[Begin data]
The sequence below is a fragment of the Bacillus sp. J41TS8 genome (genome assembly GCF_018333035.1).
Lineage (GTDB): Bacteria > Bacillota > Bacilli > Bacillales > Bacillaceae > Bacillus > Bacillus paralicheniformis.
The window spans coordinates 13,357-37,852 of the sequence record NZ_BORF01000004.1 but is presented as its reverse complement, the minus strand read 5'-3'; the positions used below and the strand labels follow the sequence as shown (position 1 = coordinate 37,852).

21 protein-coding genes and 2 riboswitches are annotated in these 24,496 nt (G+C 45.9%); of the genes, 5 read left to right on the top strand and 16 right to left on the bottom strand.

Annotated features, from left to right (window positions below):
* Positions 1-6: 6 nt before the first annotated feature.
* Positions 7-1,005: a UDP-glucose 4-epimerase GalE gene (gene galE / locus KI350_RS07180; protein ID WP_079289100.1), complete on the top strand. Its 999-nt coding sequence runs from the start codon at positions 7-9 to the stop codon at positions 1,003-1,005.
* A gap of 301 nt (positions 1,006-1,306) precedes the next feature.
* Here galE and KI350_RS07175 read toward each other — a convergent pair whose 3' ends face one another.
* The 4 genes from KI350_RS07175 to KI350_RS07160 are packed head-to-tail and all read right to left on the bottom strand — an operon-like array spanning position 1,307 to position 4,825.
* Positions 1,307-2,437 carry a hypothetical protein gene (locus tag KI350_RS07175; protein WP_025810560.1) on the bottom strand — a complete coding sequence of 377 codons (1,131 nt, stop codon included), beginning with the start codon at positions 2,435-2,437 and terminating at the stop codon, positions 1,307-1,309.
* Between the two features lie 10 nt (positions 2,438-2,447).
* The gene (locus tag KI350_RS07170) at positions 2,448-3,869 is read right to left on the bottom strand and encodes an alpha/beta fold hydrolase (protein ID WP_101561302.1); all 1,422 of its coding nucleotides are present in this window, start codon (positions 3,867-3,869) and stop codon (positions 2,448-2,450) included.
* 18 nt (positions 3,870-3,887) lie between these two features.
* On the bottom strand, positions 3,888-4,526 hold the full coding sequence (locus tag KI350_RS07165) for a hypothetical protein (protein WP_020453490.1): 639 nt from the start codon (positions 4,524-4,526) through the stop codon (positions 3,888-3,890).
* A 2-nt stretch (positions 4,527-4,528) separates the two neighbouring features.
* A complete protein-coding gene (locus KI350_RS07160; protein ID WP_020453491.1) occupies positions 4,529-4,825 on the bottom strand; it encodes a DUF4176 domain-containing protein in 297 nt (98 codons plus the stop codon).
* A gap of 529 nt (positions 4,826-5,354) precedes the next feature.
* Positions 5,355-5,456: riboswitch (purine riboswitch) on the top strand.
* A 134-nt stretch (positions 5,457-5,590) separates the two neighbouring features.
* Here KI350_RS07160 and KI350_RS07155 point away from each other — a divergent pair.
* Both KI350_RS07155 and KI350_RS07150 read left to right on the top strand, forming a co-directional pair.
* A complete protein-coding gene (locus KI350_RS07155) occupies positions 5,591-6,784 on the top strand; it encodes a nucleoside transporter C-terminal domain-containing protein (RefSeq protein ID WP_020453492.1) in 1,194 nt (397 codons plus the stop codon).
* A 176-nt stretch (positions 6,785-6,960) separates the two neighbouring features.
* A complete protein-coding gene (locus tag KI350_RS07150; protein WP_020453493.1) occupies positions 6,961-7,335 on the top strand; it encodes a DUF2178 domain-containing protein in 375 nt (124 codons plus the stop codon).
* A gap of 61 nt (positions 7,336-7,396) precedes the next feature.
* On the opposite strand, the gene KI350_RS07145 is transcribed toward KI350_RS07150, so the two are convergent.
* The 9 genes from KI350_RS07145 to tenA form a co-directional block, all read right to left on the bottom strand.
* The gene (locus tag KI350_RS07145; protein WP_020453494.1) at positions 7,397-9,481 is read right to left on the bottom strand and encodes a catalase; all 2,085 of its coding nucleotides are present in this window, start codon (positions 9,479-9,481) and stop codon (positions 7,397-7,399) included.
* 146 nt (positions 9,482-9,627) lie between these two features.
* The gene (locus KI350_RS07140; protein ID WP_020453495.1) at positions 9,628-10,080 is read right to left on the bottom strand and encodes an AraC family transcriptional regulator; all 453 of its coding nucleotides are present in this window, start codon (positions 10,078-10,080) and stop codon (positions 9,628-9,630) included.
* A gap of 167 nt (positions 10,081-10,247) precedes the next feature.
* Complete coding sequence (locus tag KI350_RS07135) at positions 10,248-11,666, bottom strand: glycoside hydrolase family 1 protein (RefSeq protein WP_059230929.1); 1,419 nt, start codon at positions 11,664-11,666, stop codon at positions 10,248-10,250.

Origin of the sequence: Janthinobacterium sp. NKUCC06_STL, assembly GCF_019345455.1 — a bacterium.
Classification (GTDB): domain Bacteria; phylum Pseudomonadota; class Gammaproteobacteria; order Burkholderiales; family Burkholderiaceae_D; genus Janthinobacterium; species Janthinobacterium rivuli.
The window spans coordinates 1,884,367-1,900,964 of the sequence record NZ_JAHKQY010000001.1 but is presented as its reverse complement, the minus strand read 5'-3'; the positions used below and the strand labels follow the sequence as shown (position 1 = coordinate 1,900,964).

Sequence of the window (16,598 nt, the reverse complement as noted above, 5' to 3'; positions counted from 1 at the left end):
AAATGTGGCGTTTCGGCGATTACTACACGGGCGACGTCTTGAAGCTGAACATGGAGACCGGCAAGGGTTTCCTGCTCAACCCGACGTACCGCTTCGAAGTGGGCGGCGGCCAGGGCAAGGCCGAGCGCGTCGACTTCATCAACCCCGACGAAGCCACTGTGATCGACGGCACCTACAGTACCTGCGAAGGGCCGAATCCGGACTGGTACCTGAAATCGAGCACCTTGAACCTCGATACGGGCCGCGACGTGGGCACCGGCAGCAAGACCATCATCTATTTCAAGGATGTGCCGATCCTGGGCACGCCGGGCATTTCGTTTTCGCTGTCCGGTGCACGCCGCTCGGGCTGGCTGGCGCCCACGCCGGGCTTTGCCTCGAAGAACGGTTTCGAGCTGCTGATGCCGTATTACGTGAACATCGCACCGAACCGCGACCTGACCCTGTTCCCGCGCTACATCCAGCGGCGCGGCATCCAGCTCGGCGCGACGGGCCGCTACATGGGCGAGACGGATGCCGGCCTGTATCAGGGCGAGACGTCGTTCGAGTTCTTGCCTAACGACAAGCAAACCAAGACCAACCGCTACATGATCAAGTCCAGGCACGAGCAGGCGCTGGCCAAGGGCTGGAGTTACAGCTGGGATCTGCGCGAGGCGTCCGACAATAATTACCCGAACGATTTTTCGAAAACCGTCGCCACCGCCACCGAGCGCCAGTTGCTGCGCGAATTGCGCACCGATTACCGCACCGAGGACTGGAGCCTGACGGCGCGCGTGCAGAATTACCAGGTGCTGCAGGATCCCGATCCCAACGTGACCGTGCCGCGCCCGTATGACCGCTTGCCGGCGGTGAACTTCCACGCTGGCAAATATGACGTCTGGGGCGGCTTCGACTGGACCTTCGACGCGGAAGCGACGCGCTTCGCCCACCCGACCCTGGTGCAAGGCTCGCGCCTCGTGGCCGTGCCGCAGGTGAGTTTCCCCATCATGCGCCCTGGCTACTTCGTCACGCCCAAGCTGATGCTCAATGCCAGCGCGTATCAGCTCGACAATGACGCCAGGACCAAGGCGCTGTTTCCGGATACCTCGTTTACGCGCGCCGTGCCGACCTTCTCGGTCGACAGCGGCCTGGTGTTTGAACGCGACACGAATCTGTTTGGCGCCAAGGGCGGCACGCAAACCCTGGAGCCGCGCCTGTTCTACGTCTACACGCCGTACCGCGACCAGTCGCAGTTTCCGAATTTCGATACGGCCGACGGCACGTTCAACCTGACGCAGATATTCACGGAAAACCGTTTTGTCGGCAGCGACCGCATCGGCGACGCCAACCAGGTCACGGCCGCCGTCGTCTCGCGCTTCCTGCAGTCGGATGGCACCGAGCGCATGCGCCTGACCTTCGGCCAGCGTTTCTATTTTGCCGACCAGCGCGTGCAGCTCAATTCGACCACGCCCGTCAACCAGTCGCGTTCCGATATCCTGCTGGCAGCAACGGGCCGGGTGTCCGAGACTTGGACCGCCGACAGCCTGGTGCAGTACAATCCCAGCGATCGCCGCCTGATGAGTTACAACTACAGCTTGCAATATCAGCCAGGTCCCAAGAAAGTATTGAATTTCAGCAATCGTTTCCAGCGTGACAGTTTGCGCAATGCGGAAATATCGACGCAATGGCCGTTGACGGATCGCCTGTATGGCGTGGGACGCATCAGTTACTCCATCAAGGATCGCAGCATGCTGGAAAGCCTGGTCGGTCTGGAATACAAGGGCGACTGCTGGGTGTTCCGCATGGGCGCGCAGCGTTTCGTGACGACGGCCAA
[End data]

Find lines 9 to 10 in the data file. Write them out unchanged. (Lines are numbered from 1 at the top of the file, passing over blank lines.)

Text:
* Here galE and KI350_RS07175 read toward each other — a convergent pair whose 3' ends face one another.
* The 4 genes from KI350_RS07175 to KI350_RS07160 are packed head-to-tail and all read right to left on the bottom strand — an operon-like array spanning position 1,307 to position 4,825.